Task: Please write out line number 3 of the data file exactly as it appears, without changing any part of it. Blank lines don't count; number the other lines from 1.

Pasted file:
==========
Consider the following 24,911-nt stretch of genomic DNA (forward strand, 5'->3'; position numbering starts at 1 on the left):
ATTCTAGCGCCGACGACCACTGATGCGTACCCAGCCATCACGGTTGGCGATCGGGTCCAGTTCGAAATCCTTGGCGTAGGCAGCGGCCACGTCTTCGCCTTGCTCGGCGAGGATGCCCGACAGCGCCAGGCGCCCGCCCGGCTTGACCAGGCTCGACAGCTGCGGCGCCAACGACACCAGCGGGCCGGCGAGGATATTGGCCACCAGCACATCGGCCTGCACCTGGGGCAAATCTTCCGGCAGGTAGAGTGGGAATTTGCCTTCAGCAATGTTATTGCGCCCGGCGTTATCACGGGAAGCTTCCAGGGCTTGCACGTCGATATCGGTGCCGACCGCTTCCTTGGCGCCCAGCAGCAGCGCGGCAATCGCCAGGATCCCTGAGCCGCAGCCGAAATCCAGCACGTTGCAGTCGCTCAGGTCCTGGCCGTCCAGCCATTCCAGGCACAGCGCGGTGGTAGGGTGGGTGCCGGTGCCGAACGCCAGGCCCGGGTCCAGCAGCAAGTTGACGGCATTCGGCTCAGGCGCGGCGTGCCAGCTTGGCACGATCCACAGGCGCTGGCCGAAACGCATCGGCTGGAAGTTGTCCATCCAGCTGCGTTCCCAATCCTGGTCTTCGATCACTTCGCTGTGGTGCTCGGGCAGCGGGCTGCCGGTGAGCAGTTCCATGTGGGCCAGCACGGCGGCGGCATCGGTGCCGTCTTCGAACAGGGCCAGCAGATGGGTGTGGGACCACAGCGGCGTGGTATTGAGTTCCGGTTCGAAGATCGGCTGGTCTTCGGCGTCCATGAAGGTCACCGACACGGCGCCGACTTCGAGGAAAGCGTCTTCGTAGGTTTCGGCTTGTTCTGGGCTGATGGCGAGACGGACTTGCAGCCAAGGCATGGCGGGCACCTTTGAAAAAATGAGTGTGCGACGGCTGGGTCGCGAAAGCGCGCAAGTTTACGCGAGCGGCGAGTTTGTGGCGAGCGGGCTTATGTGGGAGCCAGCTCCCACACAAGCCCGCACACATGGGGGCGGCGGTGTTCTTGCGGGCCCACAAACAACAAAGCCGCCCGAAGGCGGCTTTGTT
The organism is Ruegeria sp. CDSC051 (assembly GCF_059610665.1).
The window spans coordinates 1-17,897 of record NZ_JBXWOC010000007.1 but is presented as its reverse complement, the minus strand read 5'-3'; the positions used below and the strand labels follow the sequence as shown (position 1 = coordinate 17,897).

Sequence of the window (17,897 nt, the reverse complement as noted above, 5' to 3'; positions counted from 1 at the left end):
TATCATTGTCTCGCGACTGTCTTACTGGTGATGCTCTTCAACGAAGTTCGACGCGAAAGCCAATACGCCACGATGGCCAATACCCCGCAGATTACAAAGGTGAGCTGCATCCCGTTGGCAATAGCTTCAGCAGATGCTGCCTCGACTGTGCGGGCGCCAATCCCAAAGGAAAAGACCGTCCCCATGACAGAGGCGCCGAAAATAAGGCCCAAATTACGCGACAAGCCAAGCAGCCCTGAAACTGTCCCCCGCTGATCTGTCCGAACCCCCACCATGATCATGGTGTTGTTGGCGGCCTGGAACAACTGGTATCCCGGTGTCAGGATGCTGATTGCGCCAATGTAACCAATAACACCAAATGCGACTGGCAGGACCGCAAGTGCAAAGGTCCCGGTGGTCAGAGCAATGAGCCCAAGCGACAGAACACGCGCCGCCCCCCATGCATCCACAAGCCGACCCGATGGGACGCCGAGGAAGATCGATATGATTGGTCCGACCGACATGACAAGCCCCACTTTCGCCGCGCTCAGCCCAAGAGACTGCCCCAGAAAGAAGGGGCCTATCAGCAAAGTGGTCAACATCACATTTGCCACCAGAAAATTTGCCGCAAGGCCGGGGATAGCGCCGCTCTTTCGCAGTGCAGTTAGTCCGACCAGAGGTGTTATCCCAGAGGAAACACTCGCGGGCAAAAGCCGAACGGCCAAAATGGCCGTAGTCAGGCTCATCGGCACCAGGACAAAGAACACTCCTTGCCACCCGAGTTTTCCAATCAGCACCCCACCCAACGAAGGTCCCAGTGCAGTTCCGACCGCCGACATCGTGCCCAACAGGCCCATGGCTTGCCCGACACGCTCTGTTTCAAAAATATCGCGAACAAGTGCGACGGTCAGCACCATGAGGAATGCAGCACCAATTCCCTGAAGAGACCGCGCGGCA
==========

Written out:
The organism is Ruegeria sp. CDSC051 (assembly GCF_059610665.1).